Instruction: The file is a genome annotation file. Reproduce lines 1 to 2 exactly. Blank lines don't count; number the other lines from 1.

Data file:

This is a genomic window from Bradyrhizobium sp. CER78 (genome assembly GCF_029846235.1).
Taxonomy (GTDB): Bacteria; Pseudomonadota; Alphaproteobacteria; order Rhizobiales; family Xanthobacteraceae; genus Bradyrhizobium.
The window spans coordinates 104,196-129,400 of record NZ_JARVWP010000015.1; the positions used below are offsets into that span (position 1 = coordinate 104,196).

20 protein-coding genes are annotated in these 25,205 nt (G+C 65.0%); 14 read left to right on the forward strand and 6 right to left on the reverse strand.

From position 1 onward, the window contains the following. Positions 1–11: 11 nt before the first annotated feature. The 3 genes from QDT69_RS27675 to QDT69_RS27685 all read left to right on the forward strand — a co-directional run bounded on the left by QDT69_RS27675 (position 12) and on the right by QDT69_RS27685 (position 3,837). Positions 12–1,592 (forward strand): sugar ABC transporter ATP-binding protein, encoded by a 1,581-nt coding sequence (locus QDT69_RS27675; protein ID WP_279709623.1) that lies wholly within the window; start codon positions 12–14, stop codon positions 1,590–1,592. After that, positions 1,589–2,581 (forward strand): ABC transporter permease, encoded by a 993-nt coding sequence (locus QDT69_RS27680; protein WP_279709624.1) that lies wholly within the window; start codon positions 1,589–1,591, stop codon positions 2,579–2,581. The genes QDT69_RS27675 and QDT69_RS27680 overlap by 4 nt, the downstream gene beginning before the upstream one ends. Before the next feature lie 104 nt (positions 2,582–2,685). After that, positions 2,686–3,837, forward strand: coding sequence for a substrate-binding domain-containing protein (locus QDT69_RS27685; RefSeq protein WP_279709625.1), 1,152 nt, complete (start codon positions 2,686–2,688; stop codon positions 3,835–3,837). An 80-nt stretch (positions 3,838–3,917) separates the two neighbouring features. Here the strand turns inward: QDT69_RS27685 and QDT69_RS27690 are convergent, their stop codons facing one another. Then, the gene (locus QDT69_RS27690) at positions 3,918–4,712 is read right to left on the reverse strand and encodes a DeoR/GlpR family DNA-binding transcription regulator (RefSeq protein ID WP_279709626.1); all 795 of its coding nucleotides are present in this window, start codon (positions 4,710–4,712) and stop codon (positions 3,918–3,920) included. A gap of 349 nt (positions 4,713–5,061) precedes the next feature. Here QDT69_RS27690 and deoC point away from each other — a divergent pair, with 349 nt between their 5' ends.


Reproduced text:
This is a genomic window from Bradyrhizobium sp. CER78 (genome assembly GCF_029846235.1).
Taxonomy (GTDB): Bacteria; Pseudomonadota; Alphaproteobacteria; order Rhizobiales; family Xanthobacteraceae; genus Bradyrhizobium.